Jason Whittet, deputy director of MBI, described the reception from all of the towns as “strong.” He expressed hope that once the towns see the network turned on, they will follow Leverett’s example. He believes that some homes will obtain high-speed access once the network is on, and thinks that everyone else may have it relatively soon after.
Monica Webb, a spokeswoman for Wired West, a municipal cooperative set up to help its 42 member towns build their “last-mile networks,” says she sees interest in all of the towns she works with.
Support cards were distributed to residents of member towns to determine how many customers are likely to seek broadband services from Wired West. She has received about 10,000 cards back, and hopes to have closer to 12,000 by the time the program ends in late February. Webb has found that towns that already have cable service tend to have less interest, with only 5 percent of cards returned from Northfield, and 7 percent from Huntington and Great Barrington.
“MassBroadband 123 does solve a portion of the problem for us, and MBI did a phenomenal job,” Webb said.
But while the new network is a “good start” for getting service to homes and businesses, she said, the hope is that MBI can help Wired West get funding to connect to end-users.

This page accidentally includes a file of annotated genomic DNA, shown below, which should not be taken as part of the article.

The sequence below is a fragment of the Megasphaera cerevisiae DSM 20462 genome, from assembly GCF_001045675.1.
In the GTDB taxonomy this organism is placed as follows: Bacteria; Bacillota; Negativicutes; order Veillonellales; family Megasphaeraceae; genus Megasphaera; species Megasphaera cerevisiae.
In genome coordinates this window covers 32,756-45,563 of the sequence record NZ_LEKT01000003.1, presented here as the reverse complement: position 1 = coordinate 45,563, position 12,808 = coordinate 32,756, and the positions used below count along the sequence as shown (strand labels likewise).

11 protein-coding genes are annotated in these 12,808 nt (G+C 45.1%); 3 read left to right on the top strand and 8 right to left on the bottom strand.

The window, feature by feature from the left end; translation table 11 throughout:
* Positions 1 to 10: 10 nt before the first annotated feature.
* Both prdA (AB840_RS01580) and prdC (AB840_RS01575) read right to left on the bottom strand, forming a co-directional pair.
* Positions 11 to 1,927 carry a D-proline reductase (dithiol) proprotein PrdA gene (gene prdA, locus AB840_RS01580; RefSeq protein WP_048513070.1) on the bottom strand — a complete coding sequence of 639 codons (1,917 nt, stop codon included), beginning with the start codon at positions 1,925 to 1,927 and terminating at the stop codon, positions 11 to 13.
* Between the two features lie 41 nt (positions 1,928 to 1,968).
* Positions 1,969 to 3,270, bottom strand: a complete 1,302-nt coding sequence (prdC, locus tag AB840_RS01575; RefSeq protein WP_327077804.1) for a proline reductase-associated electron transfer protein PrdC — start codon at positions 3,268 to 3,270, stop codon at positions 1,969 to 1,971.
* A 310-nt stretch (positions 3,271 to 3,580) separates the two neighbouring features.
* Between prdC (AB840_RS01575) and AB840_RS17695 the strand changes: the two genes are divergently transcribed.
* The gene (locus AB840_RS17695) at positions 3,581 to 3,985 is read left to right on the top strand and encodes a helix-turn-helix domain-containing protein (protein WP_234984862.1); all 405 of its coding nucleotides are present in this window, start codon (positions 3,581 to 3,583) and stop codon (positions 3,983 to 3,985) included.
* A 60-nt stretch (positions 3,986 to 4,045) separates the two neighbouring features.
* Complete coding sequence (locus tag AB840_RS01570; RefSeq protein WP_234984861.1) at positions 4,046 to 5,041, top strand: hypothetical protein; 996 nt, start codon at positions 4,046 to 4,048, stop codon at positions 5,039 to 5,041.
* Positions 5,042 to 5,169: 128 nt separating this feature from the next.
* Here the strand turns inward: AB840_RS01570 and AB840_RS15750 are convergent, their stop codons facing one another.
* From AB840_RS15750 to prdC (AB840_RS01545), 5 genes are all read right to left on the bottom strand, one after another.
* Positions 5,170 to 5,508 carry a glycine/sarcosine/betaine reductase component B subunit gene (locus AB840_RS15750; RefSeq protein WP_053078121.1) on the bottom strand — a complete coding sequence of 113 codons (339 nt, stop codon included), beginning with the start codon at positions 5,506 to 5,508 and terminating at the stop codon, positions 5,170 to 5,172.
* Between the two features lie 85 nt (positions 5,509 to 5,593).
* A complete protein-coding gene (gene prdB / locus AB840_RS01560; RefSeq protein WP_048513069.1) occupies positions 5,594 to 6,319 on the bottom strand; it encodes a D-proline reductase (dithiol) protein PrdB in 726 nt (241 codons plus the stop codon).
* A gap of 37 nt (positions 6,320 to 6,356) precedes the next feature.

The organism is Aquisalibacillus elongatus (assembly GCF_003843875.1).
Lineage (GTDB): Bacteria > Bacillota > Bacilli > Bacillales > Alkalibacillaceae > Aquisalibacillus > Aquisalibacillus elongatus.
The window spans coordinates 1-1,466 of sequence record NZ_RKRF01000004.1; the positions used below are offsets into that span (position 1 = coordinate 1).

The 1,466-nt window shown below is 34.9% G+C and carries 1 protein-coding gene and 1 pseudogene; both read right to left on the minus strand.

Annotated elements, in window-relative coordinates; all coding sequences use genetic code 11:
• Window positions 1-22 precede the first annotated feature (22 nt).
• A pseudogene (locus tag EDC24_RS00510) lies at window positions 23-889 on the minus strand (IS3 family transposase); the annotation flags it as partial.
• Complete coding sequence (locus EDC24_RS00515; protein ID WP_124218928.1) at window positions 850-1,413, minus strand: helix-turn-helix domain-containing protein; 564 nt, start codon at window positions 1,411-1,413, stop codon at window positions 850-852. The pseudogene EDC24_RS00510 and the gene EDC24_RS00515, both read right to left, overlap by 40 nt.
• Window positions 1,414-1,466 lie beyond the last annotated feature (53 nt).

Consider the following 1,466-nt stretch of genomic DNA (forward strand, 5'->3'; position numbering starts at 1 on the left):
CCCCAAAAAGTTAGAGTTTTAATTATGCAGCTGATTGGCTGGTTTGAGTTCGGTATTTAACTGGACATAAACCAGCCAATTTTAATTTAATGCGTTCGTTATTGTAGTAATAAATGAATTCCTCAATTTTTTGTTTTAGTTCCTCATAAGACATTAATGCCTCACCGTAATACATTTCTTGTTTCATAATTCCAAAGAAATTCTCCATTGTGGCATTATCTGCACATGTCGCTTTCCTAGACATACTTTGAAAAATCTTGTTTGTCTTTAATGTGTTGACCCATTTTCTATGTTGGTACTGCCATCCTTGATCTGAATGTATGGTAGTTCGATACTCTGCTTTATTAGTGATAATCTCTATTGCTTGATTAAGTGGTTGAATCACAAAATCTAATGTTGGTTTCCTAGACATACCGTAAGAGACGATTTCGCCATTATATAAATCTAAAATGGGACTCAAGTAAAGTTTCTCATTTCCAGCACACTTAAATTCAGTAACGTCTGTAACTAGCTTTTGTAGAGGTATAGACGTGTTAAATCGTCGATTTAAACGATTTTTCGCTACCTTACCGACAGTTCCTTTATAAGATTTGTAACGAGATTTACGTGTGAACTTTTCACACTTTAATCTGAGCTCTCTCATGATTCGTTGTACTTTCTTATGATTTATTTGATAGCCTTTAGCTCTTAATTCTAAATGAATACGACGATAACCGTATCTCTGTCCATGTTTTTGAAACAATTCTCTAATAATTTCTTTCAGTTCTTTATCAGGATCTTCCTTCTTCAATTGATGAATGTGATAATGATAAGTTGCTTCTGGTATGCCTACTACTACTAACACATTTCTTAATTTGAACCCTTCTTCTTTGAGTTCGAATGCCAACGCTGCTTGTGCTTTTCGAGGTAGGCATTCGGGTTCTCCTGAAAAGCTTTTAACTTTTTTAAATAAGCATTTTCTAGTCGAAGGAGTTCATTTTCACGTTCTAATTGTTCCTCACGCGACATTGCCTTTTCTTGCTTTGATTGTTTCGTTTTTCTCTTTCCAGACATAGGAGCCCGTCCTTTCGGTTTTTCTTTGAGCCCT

Wired West is working to procure financing from both the public and private sectors.
Webb said it is difficult to estimate how long this could take. “Could be 6 months, could be 12 months,” she said. Once funded, the project would take about 18 months between permitting and building.
Once built, however, she said, the infrastructure could last 50 years or more.
Webb believes that getting people connected is “fundamental to the future of our community,” she said. She explained that she wants to see people building their homes and raising their families in these towns, not migrating to urban areas with high-speed access.
Dumont said the MassBroadband network plays a critical role in bringing those last-mile connections a step closer to reality, and that she sees a role for her agency in helping communities in the next step.
“We’re looking to close the digital divide,” she said.
On the Web: http://broadband. masstech.org.